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Reviewed by:
  • On Jewish Music: Past and Present
  • Edwin Seroussi
On Jewish Music: Past and Present, by Joachim Braun. Frankfurt am Main: Peter Lang, 2006. 433 pp., illustrations, maps, tables. $76.95.

Compilations of articles comprising a retrospective of one authors’ work are a welcome addition to the library shelf. Such is the present book that includes essays by Professor Emeritus Joachim Braun from Bar-Ilan University in Israel. But unlike the majority of books of this genre that are subtitled “collected essays by” or similarly, the name of this book promises much more than what it actually delivers. The inclusion of studies of Iron Age archeological findings of musical instruments from Canaan next to the musical habitus of the population [End Page 204] in a contemporary suburb of Tel Aviv under “Jewish music” makes the choice of the title problematic.

Divided into three sections: Past; The Diaspora: Eastern Europe, Russia, Soviet Union; and Israel Today, the book closes with a conclusion followed by twenty pages of plates that illustrate diverse articles. This division maps the three mains areas of Braun’s research activities after his immigration to Israel from Latvia in the early 1970s, as well as their proportions: study of Music in Ancient Israel (archeomusicology); Jewish music and perceptions of “musical Jewishness” in Eastern Europe (ethnomusicology and music history); and sociology of music with a focus on the Israeli case.

In the footsteps of the pioneer Bathja Bayer (Material Relics of Music in Ancient Palestine and Its Environs, Tel Aviv: Israel Music Institute, 1963), Braun has contributed to the understanding of music in biblical times by compiling and analyzing in historical context an impressive array of archeological and iconographical data that provides vivid information on musical instruments and practices during the Iron Era (11th–6th centuries BCE) and the Roman period in Palestine. Because the articles have a cumulative effect and some are in fact lectures given at conferences, there are many repetitions, especially in the descriptions of the findings related to musical instruments.

One of Braun’s main ideas is the contradiction between the extreme scarcity of archeological findings from the Babylonian/Persian and early Hellenistic periods (ca. 586–168 BCE) and the lavish Biblical descriptions of musical pageantry during this same period (the “Second Temple” period). While Braun’s critique of the gallery of scholars who have accepted ipso facto the biblical and post-biblical descriptions of the Temple’s musical pomp may be justified, his phrasing of this critique is discourteous, to put it mildly. This critique is not limited to modern scholars but is extended to the biblical redactors themselves: “We have here a case of . . . everything . . . from censorship on earlier descriptions of musical activities to the invention of a fictitious subordinated musical culture” (p. 81). Since the author finds that the “Holy Book” (i.e., the Bible) should be “checked over and over again by archeological evidence” (p. 73), it is clear that Braun too has an ideological agenda that precludes a reading of the Bible in terms other than his own.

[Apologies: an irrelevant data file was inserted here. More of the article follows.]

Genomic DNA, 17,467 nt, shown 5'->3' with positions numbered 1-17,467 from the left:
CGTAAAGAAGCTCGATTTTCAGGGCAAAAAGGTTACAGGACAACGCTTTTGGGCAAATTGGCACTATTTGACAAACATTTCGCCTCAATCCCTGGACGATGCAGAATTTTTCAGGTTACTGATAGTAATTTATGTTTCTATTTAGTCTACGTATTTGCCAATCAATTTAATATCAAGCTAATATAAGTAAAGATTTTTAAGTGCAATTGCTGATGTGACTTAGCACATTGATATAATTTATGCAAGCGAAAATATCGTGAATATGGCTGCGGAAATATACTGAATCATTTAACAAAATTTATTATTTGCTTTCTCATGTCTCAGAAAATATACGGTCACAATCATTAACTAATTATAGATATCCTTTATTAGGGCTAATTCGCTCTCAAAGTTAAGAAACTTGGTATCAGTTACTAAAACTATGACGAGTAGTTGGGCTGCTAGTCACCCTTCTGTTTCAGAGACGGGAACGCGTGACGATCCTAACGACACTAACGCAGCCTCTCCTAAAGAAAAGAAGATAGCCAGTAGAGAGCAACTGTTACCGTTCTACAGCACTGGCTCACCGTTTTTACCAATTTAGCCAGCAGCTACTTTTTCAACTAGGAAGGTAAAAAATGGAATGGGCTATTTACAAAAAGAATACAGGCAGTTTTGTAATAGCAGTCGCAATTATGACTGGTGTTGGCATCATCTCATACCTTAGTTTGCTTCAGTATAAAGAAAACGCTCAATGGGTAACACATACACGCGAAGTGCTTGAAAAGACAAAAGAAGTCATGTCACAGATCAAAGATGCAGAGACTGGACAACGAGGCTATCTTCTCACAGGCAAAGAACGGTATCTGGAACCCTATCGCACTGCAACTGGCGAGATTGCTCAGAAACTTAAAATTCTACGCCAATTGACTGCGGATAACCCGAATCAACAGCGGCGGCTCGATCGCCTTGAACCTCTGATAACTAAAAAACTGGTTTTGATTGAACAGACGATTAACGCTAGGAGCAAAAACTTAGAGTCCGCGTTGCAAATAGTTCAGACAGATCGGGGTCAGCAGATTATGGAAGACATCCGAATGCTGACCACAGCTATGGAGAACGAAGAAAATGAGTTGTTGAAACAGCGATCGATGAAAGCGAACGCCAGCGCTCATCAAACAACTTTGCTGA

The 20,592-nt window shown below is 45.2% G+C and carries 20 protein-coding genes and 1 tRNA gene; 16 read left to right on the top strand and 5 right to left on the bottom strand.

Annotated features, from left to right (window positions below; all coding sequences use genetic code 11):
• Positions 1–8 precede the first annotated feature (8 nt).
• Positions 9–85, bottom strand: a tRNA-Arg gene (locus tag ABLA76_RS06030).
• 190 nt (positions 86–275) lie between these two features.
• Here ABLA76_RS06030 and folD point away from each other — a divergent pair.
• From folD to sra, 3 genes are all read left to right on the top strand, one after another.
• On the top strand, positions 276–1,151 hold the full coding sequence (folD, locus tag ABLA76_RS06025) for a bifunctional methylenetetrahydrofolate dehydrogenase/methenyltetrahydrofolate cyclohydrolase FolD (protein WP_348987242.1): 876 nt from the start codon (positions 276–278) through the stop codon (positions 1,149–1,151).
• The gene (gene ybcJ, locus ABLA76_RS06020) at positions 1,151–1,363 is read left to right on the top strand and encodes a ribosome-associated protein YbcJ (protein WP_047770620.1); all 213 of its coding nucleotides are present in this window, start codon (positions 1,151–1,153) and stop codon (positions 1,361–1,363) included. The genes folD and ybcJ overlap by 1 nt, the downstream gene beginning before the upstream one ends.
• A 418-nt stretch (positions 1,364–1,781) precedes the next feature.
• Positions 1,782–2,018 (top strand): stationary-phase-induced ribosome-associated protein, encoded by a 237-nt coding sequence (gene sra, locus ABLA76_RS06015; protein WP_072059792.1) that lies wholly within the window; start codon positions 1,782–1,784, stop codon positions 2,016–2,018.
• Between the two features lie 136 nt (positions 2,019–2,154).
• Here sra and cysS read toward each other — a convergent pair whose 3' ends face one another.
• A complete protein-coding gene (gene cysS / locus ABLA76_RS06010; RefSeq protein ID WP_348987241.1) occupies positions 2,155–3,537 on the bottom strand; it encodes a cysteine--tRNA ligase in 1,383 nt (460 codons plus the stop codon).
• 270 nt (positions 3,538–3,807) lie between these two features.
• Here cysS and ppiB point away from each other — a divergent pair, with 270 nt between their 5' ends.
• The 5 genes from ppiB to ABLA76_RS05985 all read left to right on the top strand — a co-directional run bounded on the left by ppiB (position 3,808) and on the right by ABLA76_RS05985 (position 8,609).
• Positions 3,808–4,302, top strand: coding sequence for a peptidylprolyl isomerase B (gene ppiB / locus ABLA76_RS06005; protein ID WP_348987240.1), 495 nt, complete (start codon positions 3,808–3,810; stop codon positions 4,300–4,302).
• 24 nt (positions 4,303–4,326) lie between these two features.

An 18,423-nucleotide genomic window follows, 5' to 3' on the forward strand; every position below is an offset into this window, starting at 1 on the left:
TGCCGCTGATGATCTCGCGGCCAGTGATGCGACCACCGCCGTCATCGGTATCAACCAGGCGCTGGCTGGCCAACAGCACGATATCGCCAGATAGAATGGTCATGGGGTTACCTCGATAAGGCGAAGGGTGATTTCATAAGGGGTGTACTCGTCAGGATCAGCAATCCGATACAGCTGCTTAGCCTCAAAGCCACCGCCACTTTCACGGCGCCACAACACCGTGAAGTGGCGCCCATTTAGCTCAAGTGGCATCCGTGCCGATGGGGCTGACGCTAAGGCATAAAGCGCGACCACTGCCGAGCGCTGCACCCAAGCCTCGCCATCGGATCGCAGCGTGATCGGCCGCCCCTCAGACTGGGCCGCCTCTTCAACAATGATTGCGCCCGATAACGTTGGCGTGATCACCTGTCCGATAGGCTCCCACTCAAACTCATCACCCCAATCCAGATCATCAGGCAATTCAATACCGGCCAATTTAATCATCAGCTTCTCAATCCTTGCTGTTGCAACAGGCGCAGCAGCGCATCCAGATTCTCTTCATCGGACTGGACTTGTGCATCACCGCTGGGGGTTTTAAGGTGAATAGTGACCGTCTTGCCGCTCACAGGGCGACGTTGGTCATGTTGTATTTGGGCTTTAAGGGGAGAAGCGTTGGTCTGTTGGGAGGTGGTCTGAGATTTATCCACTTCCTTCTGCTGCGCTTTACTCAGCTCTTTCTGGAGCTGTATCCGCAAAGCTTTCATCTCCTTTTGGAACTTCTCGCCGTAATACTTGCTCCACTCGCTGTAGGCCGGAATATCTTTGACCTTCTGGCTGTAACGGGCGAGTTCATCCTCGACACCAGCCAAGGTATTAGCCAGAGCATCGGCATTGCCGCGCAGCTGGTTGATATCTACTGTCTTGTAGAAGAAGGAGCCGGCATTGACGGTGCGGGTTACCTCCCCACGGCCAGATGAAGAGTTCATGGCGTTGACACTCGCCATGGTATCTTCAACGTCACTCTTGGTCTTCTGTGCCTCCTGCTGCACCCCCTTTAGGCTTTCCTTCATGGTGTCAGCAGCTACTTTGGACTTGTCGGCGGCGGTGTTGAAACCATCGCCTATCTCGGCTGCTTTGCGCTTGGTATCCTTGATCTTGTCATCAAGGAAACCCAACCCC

The second section of the book is more eclectic than the first one and addresses issues as diverse as klezmer music, the Jewish National Music School in Russia, Jewish music and musicians under the Soviet regime, Baltic musicology, and antisemitism. Again, one finds in some of these essays that Braun is sometimes more engaged in polemics over authorship, precedence, and personal issues than in focusing on straightforward scholarship. [End Page 205]

For example, the essay on “Large Klezmer Forms” (LKF), a neologism coined to describe a few distinctive pieces appearing in notated sources (mostly by the great Jewish musicologist Moise Beregovski), is emblematic. After defining the term “klezmerology” as a “vulgarism” (p. 181), arguing over who was the first to organize a panel on klezmer music (p. 182), and accusing the “Israeli musicological community or any other musicologists” of showing no interest on Beregovski’s work (p. 182), Braun finally arrives at the hypothesis of this article: “The corpus represents an intermediate stage, linking traditional music with the emerging Jewish European art music” (p. 183). This is a very problematic thesis, for it essentializes the concepts of “traditional” and “art” and...


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